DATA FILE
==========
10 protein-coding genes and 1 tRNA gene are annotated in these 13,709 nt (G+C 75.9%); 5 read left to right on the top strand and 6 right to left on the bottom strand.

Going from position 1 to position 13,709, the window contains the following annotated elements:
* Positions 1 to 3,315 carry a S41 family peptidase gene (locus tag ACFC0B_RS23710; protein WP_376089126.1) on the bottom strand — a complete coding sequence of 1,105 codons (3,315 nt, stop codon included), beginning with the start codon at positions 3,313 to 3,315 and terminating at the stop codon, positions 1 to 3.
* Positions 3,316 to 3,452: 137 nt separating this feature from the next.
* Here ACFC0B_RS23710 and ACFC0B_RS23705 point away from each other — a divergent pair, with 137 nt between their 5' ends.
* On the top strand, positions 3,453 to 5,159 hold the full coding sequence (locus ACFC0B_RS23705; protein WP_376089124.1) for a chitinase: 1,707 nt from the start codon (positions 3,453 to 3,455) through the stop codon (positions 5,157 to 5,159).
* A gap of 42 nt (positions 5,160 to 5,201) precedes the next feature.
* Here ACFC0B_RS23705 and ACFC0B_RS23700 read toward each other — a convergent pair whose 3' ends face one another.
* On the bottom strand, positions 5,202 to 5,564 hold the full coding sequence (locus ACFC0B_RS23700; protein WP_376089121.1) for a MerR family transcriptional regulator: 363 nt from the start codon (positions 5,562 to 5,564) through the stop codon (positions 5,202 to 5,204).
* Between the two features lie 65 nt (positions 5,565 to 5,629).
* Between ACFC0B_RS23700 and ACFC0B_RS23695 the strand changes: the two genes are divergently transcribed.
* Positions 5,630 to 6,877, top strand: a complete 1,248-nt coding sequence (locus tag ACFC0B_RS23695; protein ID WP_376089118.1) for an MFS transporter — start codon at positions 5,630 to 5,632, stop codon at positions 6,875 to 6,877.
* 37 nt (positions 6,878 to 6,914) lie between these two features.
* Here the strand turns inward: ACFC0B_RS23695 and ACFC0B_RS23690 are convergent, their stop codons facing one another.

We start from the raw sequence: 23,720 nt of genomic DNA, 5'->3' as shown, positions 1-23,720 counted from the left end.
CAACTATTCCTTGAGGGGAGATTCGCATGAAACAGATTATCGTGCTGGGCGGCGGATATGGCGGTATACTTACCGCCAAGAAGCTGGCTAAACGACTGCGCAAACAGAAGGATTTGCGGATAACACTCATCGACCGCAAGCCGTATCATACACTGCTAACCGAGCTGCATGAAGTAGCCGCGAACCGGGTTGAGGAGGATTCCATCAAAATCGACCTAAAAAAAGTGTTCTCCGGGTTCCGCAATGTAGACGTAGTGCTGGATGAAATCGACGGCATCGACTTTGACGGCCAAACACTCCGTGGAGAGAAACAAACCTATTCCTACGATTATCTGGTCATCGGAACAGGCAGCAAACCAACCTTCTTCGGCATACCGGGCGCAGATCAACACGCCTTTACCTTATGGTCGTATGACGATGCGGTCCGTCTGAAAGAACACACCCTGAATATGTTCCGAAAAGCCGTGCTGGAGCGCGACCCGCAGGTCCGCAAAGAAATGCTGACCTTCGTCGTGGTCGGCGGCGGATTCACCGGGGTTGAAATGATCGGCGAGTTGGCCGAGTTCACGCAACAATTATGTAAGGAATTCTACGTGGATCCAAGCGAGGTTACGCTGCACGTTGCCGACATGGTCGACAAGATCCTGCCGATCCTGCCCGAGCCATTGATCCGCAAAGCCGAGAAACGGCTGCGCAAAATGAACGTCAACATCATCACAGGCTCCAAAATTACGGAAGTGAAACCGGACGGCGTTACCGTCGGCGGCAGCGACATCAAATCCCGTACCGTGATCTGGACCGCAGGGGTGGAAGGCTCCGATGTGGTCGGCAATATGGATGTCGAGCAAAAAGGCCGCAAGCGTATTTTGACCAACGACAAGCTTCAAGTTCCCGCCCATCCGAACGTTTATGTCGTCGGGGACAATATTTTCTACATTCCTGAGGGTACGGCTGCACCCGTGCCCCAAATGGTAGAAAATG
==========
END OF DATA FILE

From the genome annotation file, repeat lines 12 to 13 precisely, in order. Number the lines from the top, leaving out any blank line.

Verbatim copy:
* Positions 5,630 to 6,877, top strand: a complete 1,248-nt coding sequence (locus tag ACFC0B_RS23695; protein ID WP_376089118.1) for an MFS transporter — start codon at positions 5,630 to 5,632, stop codon at positions 6,875 to 6,877.
* 37 nt (positions 6,878 to 6,914) lie between these two features.